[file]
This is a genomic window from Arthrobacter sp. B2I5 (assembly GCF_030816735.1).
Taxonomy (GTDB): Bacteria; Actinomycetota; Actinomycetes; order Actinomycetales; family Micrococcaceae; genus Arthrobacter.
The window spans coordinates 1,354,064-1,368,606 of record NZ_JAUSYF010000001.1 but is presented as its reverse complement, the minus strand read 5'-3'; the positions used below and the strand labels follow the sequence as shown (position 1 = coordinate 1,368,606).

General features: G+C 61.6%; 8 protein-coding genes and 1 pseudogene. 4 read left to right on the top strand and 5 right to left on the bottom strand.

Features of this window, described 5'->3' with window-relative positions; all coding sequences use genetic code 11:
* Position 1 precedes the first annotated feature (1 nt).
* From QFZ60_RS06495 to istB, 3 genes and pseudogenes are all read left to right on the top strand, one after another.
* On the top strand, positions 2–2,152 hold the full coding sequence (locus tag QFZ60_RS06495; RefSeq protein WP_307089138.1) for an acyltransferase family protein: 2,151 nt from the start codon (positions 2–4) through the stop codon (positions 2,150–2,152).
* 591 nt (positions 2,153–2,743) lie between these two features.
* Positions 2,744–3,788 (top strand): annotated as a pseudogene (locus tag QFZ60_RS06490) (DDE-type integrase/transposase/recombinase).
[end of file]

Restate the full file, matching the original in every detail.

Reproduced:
This is a genomic window from Arthrobacter sp. B2I5 (assembly GCF_030816735.1).
Taxonomy (GTDB): Bacteria; Actinomycetota; Actinomycetes; order Actinomycetales; family Micrococcaceae; genus Arthrobacter.
The window spans coordinates 1,354,064-1,368,606 of record NZ_JAUSYF010000001.1 but is presented as its reverse complement, the minus strand read 5'-3'; the positions used below and the strand labels follow the sequence as shown (position 1 = coordinate 1,368,606).

General features: G+C 61.6%; 8 protein-coding genes and 1 pseudogene. 4 read left to right on the top strand and 5 right to left on the bottom strand.

Features of this window, described 5'->3' with window-relative positions; all coding sequences use genetic code 11:
* Position 1 precedes the first annotated feature (1 nt).
* From QFZ60_RS06495 to istB, 3 genes and pseudogenes are all read left to right on the top strand, one after another.
* On the top strand, positions 2–2,152 hold the full coding sequence (locus tag QFZ60_RS06495; RefSeq protein WP_307089138.1) for an acyltransferase family protein: 2,151 nt from the start codon (positions 2–4) through the stop codon (positions 2,150–2,152).
* 591 nt (positions 2,153–2,743) lie between these two features.
* Positions 2,744–3,788 (top strand): annotated as a pseudogene (locus tag QFZ60_RS06490) (DDE-type integrase/transposase/recombinase).